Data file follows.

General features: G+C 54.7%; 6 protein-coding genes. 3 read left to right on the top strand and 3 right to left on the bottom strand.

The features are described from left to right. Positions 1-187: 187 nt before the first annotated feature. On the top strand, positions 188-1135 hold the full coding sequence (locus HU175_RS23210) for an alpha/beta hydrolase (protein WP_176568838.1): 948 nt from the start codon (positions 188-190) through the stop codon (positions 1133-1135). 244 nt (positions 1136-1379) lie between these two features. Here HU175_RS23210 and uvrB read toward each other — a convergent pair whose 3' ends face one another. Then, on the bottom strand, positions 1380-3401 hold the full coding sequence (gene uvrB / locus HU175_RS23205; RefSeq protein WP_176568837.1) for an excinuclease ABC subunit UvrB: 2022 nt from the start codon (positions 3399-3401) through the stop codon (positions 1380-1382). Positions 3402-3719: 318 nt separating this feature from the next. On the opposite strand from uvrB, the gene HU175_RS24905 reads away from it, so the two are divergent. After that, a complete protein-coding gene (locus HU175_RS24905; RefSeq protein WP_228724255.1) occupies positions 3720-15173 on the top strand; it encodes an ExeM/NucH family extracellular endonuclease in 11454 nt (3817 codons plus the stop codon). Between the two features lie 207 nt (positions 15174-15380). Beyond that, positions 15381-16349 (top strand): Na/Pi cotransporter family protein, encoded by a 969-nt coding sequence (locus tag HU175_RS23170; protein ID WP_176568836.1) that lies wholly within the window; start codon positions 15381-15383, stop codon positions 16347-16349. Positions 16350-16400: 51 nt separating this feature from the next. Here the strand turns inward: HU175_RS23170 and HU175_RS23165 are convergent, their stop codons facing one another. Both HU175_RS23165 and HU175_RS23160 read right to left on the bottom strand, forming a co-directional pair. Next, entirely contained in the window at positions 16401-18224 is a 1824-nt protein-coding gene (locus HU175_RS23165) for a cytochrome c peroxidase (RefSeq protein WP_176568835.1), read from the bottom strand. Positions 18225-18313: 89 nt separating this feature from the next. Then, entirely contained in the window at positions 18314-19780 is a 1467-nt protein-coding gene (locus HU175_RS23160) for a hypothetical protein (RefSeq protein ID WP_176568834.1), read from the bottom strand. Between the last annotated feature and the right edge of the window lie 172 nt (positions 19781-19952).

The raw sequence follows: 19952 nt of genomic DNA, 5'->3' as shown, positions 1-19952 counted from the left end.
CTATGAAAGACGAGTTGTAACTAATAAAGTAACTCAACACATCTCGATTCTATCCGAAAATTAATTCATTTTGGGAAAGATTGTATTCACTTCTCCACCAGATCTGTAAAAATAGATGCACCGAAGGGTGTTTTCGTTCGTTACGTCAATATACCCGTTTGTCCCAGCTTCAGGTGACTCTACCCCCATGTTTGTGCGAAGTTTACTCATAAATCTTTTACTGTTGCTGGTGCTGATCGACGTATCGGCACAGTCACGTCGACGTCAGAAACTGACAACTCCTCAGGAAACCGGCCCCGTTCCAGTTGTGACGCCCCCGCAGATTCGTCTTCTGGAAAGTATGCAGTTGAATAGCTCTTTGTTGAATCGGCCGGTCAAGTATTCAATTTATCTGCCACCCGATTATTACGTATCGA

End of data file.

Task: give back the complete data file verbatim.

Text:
General features: G+C 54.7%; 6 protein-coding genes. 3 read left to right on the top strand and 3 right to left on the bottom strand.

The features are described from left to right. Positions 1-187: 187 nt before the first annotated feature. On the top strand, positions 188-1135 hold the full coding sequence (locus HU175_RS23210) for an alpha/beta hydrolase (protein WP_176568838.1): 948 nt from the start codon (positions 188-190) through the stop codon (positions 1133-1135). 244 nt (positions 1136-1379) lie between these two features. Here HU175_RS23210 and uvrB read toward each other — a convergent pair whose 3' ends face one another. Then, on the bottom strand, positions 1380-3401 hold the full coding sequence (gene uvrB / locus HU175_RS23205; RefSeq protein WP_176568837.1) for an excinuclease ABC subunit UvrB: 2022 nt from the start codon (positions 3399-3401) through the stop codon (positions 1380-1382). Positions 3402-3719: 318 nt separating this feature from the next. On the opposite strand from uvrB, the gene HU175_RS24905 reads away from it, so the two are divergent. After that, a complete protein-coding gene (locus HU175_RS24905; RefSeq protein WP_228724255.1) occupies positions 3720-15173 on the top strand; it encodes an ExeM/NucH family extracellular endonuclease in 11454 nt (3817 codons plus the stop codon). Between the two features lie 207 nt (positions 15174-15380). Beyond that, positions 15381-16349 (top strand): Na/Pi cotransporter family protein, encoded by a 969-nt coding sequence (locus tag HU175_RS23170; protein ID WP_176568836.1) that lies wholly within the window; start codon positions 15381-15383, stop codon positions 16347-16349. Positions 16350-16400: 51 nt separating this feature from the next. Here the strand turns inward: HU175_RS23170 and HU175_RS23165 are convergent, their stop codons facing one another. Both HU175_RS23165 and HU175_RS23160 read right to left on the bottom strand, forming a co-directional pair. Next, entirely contained in the window at positions 16401-18224 is a 1824-nt protein-coding gene (locus HU175_RS23165) for a cytochrome c peroxidase (RefSeq protein WP_176568835.1), read from the bottom strand. Positions 18225-18313: 89 nt separating this feature from the next. Then, entirely contained in the window at positions 18314-19780 is a 1467-nt protein-coding gene (locus HU175_RS23160) for a hypothetical protein (RefSeq protein ID WP_176568834.1), read from the bottom strand. Between the last annotated feature and the right edge of the window lie 172 nt (positions 19781-19952).

The raw sequence follows: 19952 nt of genomic DNA, 5'->3' as shown, positions 1-19952 counted from the left end.
CTATGAAAGACGAGTTGTAACTAATAAAGTAACTCAACACATCTCGATTCTATCCGAAAATTAATTCATTTTGGGAAAGATTGTATTCACTTCTCCACCAGATCTGTAAAAATAGATGCACCGAAGGGTGTTTTCGTTCGTTACGTCAATATACCCGTTTGTCCCAGCTTCAGGTGACTCTACCCCCATGTTTGTGCGAAGTTTACTCATAAATCTTTTACTGTTGCTGGTGCTGATCGACGTATCGGCACAGTCACGTCGACGTCAGAAACTGACAACTCCTCAGGAAACCGGCCCCGTTCCAGTTGTGACGCCCCCGCAGATTCGTCTTCTGGAAAGTATGCAGTTGAATAGCTCTTTGTTGAATCGGCCGGTCAAGTATTCAATTTATCTGCCACCCGATTATTACGTATCGA